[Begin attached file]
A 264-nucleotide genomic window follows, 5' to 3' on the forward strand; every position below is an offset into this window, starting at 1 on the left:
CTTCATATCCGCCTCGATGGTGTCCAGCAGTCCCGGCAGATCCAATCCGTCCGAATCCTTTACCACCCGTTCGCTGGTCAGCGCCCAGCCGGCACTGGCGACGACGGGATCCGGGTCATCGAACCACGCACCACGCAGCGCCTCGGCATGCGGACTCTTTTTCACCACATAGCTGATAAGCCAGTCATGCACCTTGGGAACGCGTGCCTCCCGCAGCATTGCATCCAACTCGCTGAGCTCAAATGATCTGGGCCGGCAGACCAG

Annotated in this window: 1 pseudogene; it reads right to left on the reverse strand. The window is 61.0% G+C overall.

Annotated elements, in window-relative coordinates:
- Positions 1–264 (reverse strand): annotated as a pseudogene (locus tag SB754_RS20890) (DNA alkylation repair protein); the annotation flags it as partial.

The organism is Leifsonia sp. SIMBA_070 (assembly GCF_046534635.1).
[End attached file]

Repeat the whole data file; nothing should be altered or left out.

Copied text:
A 264-nucleotide genomic window follows, 5' to 3' on the forward strand; every position below is an offset into this window, starting at 1 on the left:
CTTCATATCCGCCTCGATGGTGTCCAGCAGTCCCGGCAGATCCAATCCGTCCGAATCCTTTACCACCCGTTCGCTGGTCAGCGCCCAGCCGGCACTGGCGACGACGGGATCCGGGTCATCGAACCACGCACCACGCAGCGCCTCGGCATGCGGACTCTTTTTCACCACATAGCTGATAAGCCAGTCATGCACCTTGGGAACGCGTGCCTCCCGCAGCATTGCATCCAACTCGCTGAGCTCAAATGATCTGGGCCGGCAGACCAG

Annotated in this window: 1 pseudogene; it reads right to left on the reverse strand. The window is 61.0% G+C overall.

Annotated elements, in window-relative coordinates:
- Positions 1–264 (reverse strand): annotated as a pseudogene (locus tag SB754_RS20890) (DNA alkylation repair protein); the annotation flags it as partial.

The organism is Leifsonia sp. SIMBA_070 (assembly GCF_046534635.1).